However, the Brussels facility -- which Huawei is describing as a "transparency" center -- will not operate in the same way as the UK's HCSED. A Huawei spokesperson who showed reporters around the new facility told Light Reading that European security agencies would not have unfettered access.
Answering questions on the same topic, John Suffolk, Huawei's global cybersecurity and privacy officer, said: "There is no licensing or oversight required for this. There is no government oversight in terms of the center. If governments want to come and bring third parties, we are happy with that."
Suffolk told reporters that no security checks could provide absolute guarantees because of the complexity of the global supply chain. Only around 30% of the components in a "Huawei box" typically come from Huawei, he said.
"We don't just look at Huawei," he explained. "We have to prove for all the components we have embedded all known vulnerabilities are removed … But if the vulnerability is not known by your third party, there is no perfect answer, and therefore you can't say all software is vulnerability free."
Suffolk also downplayed concerns triggered by the arrival of 5G, a next-generation mobile technology that could provide data connectivity for industrial equipment and other objects. While this would make the "attack surface" much bigger, the 5G standard is more secure than 4G technology because it tackles various flaws in mobile network technology, including signaling protocol errors, according to Suffolk.
Although it may help mitigate some of the concern about Huawei, the Brussels center is unlikely to be transparent enough for critics. Planned before the US campaign against Huawei had gathered momentum, it will not have a government oversight board or test products based on a common industry approach.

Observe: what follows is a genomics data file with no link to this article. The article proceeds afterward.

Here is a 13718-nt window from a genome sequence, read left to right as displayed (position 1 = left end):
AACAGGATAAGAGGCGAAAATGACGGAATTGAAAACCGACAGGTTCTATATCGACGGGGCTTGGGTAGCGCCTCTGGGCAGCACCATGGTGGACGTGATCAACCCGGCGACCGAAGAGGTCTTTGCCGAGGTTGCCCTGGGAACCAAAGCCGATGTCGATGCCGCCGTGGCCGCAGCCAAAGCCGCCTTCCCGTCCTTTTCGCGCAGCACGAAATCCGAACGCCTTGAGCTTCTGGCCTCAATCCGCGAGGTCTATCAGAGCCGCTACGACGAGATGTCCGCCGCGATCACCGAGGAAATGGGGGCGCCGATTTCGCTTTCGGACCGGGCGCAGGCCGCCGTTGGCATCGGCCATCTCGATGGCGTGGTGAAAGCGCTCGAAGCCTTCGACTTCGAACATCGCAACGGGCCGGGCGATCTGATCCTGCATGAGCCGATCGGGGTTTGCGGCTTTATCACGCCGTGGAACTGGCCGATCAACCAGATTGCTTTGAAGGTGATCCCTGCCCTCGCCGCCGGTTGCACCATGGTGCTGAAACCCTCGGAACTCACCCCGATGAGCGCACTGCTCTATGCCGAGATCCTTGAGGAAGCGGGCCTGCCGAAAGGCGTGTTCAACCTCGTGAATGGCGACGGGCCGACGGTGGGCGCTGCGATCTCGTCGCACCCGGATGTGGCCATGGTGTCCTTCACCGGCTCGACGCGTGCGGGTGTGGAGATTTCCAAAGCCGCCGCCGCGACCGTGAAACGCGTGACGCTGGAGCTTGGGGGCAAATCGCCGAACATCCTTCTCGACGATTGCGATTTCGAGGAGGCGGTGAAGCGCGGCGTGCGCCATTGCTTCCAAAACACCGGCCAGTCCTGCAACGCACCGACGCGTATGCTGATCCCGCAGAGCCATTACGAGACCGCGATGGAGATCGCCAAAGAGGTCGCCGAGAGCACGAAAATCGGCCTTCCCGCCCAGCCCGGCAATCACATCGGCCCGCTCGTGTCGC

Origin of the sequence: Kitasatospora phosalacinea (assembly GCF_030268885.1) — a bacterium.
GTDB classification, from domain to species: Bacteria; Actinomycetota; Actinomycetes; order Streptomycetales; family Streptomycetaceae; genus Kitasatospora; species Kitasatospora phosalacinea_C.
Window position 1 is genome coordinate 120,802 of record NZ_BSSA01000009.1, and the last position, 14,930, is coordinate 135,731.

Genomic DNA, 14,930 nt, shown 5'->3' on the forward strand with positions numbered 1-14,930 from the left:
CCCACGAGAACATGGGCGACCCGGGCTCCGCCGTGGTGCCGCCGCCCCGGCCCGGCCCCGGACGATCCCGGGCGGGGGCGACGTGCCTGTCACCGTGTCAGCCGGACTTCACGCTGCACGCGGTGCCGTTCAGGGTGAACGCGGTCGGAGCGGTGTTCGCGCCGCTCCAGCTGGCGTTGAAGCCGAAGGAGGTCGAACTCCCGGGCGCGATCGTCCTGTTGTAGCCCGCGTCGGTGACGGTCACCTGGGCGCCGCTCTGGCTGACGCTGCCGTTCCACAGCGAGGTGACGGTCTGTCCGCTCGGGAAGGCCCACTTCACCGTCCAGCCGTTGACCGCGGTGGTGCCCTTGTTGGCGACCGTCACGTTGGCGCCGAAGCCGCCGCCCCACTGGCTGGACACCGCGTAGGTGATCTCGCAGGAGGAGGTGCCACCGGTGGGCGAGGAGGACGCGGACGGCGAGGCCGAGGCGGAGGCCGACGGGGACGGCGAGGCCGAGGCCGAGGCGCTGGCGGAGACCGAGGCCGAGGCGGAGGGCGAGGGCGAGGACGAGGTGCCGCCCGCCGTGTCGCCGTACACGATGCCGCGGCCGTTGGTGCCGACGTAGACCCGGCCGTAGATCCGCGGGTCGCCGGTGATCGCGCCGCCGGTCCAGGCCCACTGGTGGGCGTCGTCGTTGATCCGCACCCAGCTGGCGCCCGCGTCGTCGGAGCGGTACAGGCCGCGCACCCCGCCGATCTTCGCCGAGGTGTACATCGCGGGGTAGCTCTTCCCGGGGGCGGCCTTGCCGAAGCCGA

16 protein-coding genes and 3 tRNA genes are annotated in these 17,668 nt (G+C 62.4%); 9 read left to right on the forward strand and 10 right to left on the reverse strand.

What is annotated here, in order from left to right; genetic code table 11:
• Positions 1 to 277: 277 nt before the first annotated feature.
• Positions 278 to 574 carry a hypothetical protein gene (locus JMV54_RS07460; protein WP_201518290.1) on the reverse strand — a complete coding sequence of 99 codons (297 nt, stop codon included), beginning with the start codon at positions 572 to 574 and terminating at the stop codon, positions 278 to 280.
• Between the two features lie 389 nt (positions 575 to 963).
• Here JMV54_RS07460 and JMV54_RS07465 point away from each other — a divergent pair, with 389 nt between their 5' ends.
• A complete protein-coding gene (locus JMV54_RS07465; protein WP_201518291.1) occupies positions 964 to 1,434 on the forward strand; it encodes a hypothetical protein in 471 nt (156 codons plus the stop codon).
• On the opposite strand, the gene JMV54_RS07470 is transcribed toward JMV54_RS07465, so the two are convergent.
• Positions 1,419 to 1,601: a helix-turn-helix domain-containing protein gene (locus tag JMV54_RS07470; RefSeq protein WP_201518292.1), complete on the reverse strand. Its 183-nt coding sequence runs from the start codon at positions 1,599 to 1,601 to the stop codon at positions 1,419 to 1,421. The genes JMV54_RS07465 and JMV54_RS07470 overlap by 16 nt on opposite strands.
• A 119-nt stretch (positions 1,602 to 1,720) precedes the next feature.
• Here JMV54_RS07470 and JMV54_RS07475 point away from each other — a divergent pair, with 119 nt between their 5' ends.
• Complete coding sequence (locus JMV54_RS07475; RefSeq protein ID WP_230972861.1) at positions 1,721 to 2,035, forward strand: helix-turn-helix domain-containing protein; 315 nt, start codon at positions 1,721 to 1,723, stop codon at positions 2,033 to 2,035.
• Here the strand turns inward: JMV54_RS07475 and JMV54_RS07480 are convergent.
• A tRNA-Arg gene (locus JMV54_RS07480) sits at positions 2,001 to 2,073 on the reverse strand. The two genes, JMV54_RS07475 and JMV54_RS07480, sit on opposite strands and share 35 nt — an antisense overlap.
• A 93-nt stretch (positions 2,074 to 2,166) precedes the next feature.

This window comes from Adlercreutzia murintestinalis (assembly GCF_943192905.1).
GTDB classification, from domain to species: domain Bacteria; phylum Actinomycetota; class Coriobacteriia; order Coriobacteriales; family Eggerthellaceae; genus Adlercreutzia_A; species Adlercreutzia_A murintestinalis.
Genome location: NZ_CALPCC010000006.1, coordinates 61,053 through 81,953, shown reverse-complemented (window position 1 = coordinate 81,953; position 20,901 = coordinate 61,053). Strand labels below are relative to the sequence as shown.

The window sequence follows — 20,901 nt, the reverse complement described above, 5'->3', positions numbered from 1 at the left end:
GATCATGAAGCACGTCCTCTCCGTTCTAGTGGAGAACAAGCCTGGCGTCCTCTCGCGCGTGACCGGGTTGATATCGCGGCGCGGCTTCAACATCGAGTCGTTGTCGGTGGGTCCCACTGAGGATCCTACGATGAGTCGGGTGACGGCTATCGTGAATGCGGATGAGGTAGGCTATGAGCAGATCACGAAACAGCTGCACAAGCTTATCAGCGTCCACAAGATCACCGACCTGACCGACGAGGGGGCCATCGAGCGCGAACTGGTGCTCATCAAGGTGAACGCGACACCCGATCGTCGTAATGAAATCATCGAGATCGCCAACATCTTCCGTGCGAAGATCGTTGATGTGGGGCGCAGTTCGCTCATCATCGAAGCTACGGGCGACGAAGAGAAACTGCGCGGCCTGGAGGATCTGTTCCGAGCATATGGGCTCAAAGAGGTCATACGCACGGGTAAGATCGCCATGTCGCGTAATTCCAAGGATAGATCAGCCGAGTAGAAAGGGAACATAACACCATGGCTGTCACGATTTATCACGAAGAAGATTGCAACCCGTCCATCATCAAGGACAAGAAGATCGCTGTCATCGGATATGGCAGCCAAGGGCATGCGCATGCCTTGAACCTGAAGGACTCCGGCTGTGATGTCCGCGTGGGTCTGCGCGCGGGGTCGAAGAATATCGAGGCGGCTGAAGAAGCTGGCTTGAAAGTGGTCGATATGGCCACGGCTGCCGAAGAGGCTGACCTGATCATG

That may partly explain why Huawei is so keen on the idea of a GDPR-like security regime. Moves to adopt standardized security principles are also backed by the GSM Association, a lobby group for the mobile industry and the organizer of the Mobile World Congress (MWC) tradeshow.
"The only way to combat threats is by working together," said Alex Sinclair, the GSMA's chief technology officer, at Huawei's event. "It is too big and important for any individual or company or country. There is no silver bullet, but collaboration is key."
But the appearance of a security regime is unlikely to happen quickly enough for Huawei's opponents and its establishment would face numerous hurdles.
Ericsson CEO Börje Ekholm recently shot down a GSMA proposal for a post-development 5G testing regime as a "tax burden" and economic threat.
"There will be more features deployed in the network as we move into the enterprise segment and post-development testing will slow this down," he said during a press conference at this year's MWC last week. "Countries run the risk of being less competitive."
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— Iain Morris, International Editor, Light Reading